Monthly Archives: April 2016

Why America needs a Trump candidacy

Most of my coworkers are Latinos – most of those are El Salvadoran.  So when we went out for lunch one day, it was only a matter of time before they found out I was leaning towards Trump.

Needless to say, it got awkward at first.  First came the comments about his disparaging attacks on Latinos.  Then his comments about Muslims.  But after I wasn’t knuckling other to either one, since I honestly think both charges are bullshit, the silence led one of them to make an illuminating comment:

“Of course we need to have laws.”

We need to have laws.  Indeed.  That’s the crux of the Trump candidacy, and it’s the crux of the European electoral tumult.

I’ve been in politics a long time – since my naive days of Jerry Brown’s 1992 presidential campaign.  I can say that the primaries are a brainstorming session for both parties – they let any comers shoot off any strange and unformed ideas they have, and see what sticks with the voters.  It’s only towards the end of the primaries, heading into the convention, that they decide it’s time to close down the session and rally around a candidate they feel represents them.

Only sometimes it doesn’t quite work as planned.  Like this year.  This year has been a real popular backlash against ruling class policy – that of abolishing all immigration law, and allowing anybody on earth to move anywhere they want.   We may have our “illegal immigrant” problem here at home (I’ll get to that in a bit).  But it’s nothing compared to the brilliant EU loophole of allowing “refugee” status to people in any one country and then letting them in through that back door into any other country in Europe.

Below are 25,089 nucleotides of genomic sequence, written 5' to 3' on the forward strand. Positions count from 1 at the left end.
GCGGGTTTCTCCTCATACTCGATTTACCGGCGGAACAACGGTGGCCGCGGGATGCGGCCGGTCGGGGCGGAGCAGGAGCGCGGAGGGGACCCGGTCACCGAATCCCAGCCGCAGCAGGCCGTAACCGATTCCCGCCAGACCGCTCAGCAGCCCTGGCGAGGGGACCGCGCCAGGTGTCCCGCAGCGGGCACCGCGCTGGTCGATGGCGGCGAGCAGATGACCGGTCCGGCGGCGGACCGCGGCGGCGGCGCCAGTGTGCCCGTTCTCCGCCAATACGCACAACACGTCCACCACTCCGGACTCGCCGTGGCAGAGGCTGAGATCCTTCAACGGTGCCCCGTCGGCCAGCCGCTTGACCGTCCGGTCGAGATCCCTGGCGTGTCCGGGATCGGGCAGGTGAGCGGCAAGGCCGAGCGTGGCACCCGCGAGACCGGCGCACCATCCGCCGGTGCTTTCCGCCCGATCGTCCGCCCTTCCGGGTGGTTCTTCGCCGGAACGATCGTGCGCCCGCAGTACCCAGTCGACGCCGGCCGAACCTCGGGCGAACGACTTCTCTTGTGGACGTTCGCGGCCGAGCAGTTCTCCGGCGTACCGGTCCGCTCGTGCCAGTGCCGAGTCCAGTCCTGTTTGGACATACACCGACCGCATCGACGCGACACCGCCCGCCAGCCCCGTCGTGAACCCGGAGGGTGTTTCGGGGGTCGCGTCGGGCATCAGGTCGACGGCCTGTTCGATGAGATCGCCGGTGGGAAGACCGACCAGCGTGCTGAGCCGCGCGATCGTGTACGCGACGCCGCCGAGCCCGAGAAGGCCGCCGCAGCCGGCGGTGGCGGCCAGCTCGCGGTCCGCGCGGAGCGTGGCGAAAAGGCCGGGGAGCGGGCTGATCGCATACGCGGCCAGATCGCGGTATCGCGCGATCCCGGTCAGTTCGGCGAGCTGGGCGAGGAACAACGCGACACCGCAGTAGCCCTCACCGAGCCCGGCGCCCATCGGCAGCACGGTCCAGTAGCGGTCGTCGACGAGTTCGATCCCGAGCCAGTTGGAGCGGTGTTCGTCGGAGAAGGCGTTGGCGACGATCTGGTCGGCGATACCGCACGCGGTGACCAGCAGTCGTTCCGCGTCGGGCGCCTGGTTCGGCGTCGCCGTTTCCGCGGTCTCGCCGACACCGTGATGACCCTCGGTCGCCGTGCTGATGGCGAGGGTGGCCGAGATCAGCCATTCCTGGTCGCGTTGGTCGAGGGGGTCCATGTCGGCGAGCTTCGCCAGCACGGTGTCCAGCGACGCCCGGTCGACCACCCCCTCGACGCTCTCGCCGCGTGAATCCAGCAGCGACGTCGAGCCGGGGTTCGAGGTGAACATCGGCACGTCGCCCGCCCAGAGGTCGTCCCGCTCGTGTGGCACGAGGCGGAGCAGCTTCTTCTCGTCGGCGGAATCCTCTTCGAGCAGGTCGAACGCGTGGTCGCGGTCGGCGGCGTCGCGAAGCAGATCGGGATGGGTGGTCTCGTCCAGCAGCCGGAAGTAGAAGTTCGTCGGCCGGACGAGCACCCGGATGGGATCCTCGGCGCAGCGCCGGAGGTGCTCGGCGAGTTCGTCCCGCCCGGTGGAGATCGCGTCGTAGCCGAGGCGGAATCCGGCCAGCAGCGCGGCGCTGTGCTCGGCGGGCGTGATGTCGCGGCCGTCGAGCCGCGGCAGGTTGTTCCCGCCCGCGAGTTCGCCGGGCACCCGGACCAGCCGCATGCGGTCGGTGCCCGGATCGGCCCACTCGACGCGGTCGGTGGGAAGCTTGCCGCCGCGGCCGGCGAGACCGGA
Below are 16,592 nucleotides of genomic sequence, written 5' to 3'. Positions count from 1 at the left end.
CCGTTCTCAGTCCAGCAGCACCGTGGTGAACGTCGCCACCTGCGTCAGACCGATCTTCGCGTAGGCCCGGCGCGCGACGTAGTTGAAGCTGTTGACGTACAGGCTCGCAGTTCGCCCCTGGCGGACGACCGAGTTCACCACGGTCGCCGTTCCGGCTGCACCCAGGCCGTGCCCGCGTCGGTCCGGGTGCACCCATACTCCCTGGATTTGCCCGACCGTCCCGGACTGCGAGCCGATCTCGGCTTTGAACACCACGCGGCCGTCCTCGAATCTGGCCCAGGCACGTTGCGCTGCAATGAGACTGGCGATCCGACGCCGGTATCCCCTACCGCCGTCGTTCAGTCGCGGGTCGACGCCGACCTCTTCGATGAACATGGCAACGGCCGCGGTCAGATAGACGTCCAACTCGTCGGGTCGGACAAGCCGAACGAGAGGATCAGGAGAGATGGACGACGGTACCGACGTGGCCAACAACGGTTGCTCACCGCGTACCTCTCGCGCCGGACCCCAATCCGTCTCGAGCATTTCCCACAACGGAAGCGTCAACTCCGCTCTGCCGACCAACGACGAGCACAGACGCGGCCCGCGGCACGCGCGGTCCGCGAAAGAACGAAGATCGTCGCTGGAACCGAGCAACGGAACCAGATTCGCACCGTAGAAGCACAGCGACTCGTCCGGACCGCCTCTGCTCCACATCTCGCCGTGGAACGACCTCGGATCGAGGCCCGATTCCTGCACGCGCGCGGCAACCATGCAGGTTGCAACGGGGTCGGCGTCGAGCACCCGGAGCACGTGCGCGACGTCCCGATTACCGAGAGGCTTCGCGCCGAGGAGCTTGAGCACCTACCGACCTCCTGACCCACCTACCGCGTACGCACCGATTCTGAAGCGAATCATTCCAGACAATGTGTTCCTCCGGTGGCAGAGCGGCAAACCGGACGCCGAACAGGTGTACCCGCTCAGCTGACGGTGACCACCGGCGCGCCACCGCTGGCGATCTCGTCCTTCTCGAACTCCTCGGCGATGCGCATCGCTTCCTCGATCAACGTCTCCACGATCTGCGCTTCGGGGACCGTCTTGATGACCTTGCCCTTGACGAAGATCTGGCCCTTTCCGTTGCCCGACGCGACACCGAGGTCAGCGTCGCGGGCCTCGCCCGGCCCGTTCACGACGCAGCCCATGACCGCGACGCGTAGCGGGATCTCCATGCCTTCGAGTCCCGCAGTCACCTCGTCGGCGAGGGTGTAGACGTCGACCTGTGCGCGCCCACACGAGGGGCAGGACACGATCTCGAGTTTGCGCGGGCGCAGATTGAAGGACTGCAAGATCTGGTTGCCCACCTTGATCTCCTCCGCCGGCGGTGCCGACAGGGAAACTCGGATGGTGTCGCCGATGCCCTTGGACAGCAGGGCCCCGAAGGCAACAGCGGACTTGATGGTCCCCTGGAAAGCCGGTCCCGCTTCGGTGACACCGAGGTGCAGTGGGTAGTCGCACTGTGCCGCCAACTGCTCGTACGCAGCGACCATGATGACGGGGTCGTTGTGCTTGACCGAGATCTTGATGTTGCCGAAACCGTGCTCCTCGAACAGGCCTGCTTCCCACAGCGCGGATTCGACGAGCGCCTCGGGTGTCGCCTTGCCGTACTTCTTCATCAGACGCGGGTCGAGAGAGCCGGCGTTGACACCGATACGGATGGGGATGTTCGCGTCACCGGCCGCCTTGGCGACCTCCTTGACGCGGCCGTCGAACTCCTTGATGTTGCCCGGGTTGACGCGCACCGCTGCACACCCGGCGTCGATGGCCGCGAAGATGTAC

As Douglas Murray puts it “‘imagine there’s no countries’?  We don’t have to imagine it, we’re seeing the real consequences of getting rid of borders, and that’s people blowing themselves up in the heart of Paris.”

It’s no stretch to say this is deliberate policy.  And part of that policy is to smear anyone who criticises the scrapping of immigration law and borders as a bigot.  This is happening both in European and American governments, both Democrat and Republican parties.

And that’s why when Trump comes in and says things like “build that wall” or “seal the borders” it’s a signal that he supports something THEY CANNOT ALLOW TO HAPPEN.

The remarks themselves aren’t even worth scrutinizing that much.  In a brainstorming session, one wants provocative remarks like this, because they spur thought, reaction, debate.  Nevermind if they’re unworkable or offensive, we have plenty of time to take those comments, see the direction they’re going in, and hammer them out into workable policy.